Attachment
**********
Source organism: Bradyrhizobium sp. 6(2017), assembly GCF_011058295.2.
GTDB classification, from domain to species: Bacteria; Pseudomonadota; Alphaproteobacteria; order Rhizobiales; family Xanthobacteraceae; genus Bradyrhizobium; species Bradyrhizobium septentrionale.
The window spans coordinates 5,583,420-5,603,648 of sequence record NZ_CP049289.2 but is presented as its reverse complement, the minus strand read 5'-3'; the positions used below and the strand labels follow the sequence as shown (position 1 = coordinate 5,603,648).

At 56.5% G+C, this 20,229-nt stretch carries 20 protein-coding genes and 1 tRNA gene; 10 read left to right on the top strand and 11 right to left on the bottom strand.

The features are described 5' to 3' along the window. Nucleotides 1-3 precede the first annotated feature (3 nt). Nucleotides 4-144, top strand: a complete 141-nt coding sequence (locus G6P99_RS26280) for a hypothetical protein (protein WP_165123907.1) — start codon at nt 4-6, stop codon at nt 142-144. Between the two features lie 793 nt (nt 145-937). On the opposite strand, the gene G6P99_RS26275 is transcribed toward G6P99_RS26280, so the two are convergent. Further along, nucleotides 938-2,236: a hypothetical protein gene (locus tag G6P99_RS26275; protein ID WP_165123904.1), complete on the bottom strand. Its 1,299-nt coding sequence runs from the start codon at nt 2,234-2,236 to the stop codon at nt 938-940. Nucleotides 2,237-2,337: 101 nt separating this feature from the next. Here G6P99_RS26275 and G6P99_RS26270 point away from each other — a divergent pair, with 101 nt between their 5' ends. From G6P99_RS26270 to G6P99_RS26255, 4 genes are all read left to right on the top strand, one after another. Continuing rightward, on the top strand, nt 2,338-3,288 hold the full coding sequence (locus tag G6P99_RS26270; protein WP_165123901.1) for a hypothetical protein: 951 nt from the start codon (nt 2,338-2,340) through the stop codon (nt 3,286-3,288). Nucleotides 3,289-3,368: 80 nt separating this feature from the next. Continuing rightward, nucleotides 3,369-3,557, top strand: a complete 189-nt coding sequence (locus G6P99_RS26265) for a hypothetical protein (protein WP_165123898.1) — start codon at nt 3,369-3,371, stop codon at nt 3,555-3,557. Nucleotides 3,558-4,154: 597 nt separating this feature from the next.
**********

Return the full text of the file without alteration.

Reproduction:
Source organism: Bradyrhizobium sp. 6(2017), assembly GCF_011058295.2.
GTDB classification, from domain to species: Bacteria; Pseudomonadota; Alphaproteobacteria; order Rhizobiales; family Xanthobacteraceae; genus Bradyrhizobium; species Bradyrhizobium septentrionale.
The window spans coordinates 5,583,420-5,603,648 of sequence record NZ_CP049289.2 but is presented as its reverse complement, the minus strand read 5'-3'; the positions used below and the strand labels follow the sequence as shown (position 1 = coordinate 5,603,648).

At 56.5% G+C, this 20,229-nt stretch carries 20 protein-coding genes and 1 tRNA gene; 10 read left to right on the top strand and 11 right to left on the bottom strand.

The features are described 5' to 3' along the window. Nucleotides 1-3 precede the first annotated feature (3 nt). Nucleotides 4-144, top strand: a complete 141-nt coding sequence (locus G6P99_RS26280) for a hypothetical protein (protein WP_165123907.1) — start codon at nt 4-6, stop codon at nt 142-144. Between the two features lie 793 nt (nt 145-937). On the opposite strand, the gene G6P99_RS26275 is transcribed toward G6P99_RS26280, so the two are convergent. Further along, nucleotides 938-2,236: a hypothetical protein gene (locus tag G6P99_RS26275; protein ID WP_165123904.1), complete on the bottom strand. Its 1,299-nt coding sequence runs from the start codon at nt 2,234-2,236 to the stop codon at nt 938-940. Nucleotides 2,237-2,337: 101 nt separating this feature from the next. Here G6P99_RS26275 and G6P99_RS26270 point away from each other — a divergent pair, with 101 nt between their 5' ends. From G6P99_RS26270 to G6P99_RS26255, 4 genes are all read left to right on the top strand, one after another. Continuing rightward, on the top strand, nt 2,338-3,288 hold the full coding sequence (locus tag G6P99_RS26270; protein WP_165123901.1) for a hypothetical protein: 951 nt from the start codon (nt 2,338-2,340) through the stop codon (nt 3,286-3,288). Nucleotides 3,289-3,368: 80 nt separating this feature from the next. Continuing rightward, nucleotides 3,369-3,557, top strand: a complete 189-nt coding sequence (locus G6P99_RS26265) for a hypothetical protein (protein WP_165123898.1) — start codon at nt 3,369-3,371, stop codon at nt 3,555-3,557. Nucleotides 3,558-4,154: 597 nt separating this feature from the next.